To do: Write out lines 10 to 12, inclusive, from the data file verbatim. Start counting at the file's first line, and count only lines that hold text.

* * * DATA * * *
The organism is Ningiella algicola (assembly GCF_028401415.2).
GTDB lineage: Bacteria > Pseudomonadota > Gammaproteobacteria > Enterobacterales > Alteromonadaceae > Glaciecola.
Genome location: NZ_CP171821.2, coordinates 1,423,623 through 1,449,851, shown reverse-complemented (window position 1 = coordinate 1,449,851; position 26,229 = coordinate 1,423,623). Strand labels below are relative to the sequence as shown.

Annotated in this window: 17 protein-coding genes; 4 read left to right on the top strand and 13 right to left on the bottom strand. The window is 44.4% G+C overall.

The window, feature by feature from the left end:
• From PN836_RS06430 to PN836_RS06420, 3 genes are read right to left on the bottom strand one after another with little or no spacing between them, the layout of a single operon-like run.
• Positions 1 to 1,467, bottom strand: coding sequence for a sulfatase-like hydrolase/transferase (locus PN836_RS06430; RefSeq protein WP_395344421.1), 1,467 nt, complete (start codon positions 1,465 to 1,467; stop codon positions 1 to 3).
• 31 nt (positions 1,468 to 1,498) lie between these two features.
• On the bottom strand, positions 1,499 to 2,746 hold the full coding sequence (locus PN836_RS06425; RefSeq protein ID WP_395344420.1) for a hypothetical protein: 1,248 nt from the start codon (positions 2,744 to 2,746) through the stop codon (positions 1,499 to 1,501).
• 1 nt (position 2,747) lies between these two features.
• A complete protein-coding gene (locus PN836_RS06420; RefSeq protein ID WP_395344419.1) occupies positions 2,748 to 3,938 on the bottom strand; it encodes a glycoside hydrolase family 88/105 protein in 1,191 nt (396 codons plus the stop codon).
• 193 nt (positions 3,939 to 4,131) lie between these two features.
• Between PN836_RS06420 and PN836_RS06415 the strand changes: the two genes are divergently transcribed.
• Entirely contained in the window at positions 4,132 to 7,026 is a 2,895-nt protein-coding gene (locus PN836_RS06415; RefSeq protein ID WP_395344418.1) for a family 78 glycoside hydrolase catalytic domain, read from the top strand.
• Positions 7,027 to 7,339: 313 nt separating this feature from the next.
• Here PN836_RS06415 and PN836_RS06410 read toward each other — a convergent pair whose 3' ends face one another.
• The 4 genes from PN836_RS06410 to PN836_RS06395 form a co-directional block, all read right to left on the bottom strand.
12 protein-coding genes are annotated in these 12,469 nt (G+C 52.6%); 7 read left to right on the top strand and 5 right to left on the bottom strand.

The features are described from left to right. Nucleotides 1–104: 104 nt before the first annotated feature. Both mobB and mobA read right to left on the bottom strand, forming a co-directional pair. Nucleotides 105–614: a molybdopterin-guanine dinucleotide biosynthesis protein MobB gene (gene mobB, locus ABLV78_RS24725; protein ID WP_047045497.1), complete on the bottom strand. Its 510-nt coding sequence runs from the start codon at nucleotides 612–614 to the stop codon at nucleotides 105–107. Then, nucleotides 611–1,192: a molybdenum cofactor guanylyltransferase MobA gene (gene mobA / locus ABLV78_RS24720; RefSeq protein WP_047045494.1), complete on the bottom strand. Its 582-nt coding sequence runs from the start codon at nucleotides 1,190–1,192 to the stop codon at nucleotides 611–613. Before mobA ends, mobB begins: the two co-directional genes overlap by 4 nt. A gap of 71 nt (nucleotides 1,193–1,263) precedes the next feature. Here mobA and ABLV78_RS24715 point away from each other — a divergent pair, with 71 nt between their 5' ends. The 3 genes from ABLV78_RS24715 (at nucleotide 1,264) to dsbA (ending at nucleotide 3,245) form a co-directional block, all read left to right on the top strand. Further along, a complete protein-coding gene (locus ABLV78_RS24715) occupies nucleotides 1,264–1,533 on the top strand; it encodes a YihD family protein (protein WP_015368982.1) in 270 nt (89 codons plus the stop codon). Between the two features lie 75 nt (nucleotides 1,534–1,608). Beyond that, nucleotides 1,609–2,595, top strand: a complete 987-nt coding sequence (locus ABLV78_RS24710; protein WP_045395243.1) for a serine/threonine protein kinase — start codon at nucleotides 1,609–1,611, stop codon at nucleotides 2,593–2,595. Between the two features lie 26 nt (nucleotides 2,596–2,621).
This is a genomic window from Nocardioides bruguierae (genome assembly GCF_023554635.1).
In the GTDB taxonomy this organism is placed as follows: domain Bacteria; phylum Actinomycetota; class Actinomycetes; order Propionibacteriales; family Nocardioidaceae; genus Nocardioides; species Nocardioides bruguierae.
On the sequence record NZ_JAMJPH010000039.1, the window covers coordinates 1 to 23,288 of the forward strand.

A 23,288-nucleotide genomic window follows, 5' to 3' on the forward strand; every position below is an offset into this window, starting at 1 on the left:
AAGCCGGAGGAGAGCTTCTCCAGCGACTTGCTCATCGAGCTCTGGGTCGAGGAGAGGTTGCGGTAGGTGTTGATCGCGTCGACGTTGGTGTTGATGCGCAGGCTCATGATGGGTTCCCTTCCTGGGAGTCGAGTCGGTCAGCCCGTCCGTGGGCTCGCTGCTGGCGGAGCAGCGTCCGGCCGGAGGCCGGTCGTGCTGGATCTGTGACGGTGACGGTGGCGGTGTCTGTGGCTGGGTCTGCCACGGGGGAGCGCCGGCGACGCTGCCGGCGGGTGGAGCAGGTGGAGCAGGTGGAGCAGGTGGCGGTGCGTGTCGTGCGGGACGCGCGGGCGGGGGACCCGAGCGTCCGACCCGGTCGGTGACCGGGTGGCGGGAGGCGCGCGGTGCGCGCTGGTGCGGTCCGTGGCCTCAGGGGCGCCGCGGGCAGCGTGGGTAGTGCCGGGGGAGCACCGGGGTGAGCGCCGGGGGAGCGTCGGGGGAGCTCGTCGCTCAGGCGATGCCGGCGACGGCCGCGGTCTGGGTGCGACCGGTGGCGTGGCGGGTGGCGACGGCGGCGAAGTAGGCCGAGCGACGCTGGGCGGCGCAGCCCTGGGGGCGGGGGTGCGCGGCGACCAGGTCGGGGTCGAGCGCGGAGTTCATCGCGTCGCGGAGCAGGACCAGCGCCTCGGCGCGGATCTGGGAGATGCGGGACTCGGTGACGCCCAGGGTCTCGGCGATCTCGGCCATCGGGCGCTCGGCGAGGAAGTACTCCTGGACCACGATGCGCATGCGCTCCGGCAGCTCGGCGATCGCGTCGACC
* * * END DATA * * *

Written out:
• 1 nt (position 2,747) lies between these two features.
• A complete protein-coding gene (locus PN836_RS06420; RefSeq protein ID WP_395344419.1) occupies positions 2,748 to 3,938 on the bottom strand; it encodes a glycoside hydrolase family 88/105 protein in 1,191 nt (396 codons plus the stop codon).
• 193 nt (positions 3,939 to 4,131) lie between these two features.